Terrorist in the World Wide Web

The terrorist for the technology world are computer viruses. They attack without conscience, hitting you hard and fast while destroying important data, machines and countless hours of people’s work. Applications like email, instant messaging and even the simple web browsing are usually easy targets for viruses. Once they have lurked in your system, it is by far damaged and hard to cure. Here are the top viruses that you should be aware of:

The Sinister Sircam:

A header like: “I sent you this file in order to have your advice” seems like a harmless email header. This is usually the type that a trusting user will open right away. Sircams wrath sneaks into people’s PC and then sending random documents to email addresses in their address book. Not only this but they go around deleting files and vandalizing hard drives with useless junk making people frustrated and miserable.

Nihilistic Nimda:

The most wide spread internet virus in just 22 minutes. This virus is unstoppable and infects computers without any guilt via email and network shares. Nimda is “admin” spelled backwards. Compromised websites, and used back doors left by code red.

Code Red Invasion:

It was believed that this virus originated from the Philippines. This is a plague that brought corporate networks to their knees last July 13, 2001. It hacked hundreds and thousands of global computers with endless waves of infections and owned them like puppies. The website of the Whitehouse was one of the targets.

Mayhem of Melissa

This was named after a lap dancer that a programmer wanted to impress. This mass mailing macro virus engulfed email systems way back in 1999. They brought virulent messages and pilfered email addresses from computers to which it sends itself to further propagate. Spam filters were invented to avoid their attacks.

Elk Cloner’s Conundrum

It started as a well-orchestrated prank and became as one of the most annoying and elusive computer viruses. EC was an old school virus that started last 1982 that broadened its reach through floppy disks and displays silly messages on a screen when a program was accessed.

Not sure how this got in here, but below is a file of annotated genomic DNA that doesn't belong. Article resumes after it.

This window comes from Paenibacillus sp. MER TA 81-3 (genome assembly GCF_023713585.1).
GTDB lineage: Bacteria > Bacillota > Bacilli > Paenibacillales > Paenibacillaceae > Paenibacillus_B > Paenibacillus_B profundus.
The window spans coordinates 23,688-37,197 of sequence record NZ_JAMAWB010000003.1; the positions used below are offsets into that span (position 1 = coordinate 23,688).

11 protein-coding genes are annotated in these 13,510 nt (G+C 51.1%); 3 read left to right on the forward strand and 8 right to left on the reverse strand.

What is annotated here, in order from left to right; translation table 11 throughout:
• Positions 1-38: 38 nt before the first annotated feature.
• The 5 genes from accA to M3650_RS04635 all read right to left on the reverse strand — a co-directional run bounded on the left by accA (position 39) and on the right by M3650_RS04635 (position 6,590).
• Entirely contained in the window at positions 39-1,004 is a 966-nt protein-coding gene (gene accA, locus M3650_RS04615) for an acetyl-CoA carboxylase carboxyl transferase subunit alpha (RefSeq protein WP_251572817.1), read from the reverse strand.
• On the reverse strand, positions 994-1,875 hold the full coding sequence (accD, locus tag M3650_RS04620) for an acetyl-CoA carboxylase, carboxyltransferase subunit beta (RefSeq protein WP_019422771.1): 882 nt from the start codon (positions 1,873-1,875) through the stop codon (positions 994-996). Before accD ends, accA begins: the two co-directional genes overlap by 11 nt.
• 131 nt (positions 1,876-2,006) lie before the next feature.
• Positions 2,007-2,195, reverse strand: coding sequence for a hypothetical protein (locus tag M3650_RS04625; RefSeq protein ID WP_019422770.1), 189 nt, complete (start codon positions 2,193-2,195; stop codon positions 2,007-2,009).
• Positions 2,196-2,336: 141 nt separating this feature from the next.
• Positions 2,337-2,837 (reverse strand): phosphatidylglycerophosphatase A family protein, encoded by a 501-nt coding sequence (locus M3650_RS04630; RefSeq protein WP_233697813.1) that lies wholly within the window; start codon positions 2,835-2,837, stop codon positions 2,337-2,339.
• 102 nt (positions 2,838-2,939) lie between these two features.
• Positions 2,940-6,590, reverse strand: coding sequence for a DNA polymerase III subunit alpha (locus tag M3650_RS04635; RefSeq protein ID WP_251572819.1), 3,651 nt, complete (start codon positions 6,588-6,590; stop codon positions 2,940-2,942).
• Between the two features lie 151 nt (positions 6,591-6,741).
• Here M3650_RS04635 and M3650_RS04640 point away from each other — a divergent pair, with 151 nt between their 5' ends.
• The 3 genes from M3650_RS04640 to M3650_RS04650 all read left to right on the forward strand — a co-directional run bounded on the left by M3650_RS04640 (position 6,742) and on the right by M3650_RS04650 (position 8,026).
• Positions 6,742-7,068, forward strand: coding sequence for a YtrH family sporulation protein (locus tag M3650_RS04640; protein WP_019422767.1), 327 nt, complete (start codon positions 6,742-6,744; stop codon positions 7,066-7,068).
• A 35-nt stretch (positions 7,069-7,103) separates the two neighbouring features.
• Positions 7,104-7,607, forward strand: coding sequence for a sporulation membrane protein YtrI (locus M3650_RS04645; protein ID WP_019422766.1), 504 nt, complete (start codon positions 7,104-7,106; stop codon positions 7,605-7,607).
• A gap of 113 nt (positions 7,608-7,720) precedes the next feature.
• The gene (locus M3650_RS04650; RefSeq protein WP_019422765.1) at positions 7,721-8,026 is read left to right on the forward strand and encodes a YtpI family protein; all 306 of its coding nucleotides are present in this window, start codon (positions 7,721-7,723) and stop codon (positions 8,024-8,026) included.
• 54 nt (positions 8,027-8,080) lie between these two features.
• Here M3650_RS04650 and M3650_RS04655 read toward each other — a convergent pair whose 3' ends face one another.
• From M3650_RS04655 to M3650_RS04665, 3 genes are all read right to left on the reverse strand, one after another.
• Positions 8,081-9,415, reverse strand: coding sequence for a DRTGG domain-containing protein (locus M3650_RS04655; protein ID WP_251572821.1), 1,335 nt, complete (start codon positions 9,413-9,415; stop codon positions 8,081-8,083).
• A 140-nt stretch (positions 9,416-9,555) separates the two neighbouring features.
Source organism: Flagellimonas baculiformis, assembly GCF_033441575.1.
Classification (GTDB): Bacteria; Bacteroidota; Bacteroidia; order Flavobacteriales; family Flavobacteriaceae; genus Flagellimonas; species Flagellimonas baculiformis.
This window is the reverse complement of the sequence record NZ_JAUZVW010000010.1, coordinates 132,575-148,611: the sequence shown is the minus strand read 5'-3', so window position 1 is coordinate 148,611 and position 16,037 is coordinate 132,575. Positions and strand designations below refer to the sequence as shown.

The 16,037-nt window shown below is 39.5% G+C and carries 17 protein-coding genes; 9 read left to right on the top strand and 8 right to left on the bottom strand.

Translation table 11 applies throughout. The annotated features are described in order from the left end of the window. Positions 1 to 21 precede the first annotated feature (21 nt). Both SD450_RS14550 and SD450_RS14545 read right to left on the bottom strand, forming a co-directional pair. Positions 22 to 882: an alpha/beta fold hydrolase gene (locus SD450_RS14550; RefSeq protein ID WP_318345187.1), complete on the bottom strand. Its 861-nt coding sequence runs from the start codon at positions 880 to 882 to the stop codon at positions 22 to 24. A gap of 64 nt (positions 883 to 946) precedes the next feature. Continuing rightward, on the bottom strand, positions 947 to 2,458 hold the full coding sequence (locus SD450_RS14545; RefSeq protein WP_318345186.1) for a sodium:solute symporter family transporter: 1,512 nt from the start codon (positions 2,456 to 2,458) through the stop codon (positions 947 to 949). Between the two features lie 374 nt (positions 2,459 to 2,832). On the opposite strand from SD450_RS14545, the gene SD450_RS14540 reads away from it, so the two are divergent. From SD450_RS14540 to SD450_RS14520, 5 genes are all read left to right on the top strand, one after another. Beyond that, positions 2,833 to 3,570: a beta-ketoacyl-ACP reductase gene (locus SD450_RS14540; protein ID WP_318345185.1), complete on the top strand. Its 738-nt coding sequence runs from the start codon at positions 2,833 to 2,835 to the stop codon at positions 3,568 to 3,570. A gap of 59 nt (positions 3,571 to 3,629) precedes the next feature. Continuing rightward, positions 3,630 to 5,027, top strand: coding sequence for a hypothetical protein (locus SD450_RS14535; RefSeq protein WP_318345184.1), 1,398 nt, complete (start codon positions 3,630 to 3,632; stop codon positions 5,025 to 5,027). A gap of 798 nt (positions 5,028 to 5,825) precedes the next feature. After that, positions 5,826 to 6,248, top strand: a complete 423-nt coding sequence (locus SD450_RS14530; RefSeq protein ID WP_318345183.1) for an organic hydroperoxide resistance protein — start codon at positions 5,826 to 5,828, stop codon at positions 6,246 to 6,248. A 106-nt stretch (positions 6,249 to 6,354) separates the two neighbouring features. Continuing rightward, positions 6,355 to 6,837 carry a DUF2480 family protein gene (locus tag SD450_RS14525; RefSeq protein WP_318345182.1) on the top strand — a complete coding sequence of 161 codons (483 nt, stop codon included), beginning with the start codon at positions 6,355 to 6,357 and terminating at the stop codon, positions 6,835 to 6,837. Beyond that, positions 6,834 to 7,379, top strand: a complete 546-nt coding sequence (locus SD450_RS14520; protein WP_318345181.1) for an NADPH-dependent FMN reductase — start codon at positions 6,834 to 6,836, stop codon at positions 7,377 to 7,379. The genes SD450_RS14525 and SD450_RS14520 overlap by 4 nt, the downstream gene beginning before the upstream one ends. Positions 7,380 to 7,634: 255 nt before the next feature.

In a World of Technology, the Megaphone Still Blares

We’ve all seen a film with a scene like this. The police cars have screeched to a halt, cops have jumped out and are now taking cover behind the car doors, guns aimed on some unseen threat. The camera scans to the left and there’s the detective, raincoat already soaked by the torrential downpour, valiantly speaking through a megaphone.

It’s true that if this was filmed today, the detective would have to sign some dangerous situation waiver and communication with the bad guy would probably be via Twitter or his iPhone. But what if the – probably English-accented – bad guy was unable to access his social networking accounts? Then the trusty loud hailer would come back into action in a return to the limelight of which Paula Abdul would be proud.

It’d odd to think about it, but in an age that seems to be dominated by technology, there’s still room for something that seems almost amusingly old fashioned. The police and fire services employ all kinds of modern technology to carry out their work, from GPS systems to infrared cameras and face recognition technology. But what do they use when they need to get a message to someone trapped inside a building, or stranded on top of a roof?

They could ask them to be their friend on Facebook or they could invite them to an instant messaging session, but there’s always a chance that the woman perched precariously 50 floors up on a midtown skyscraper, or the international criminal holed up in a downtown tenement might not have access to a Wi-Fi connection.

In which case, the megaphone comes into its own. One of the reasons for this is that it’s a perfect example of form and function. Originally invented way back in the seventeenth century as a “speaking trumpet,” the basic principle of an aid to amplified speech has remained largely unchanged since then. Of course they can now be electrified, but even the hand-held version so beloved by all those seventies cop movies, remains a useful tool.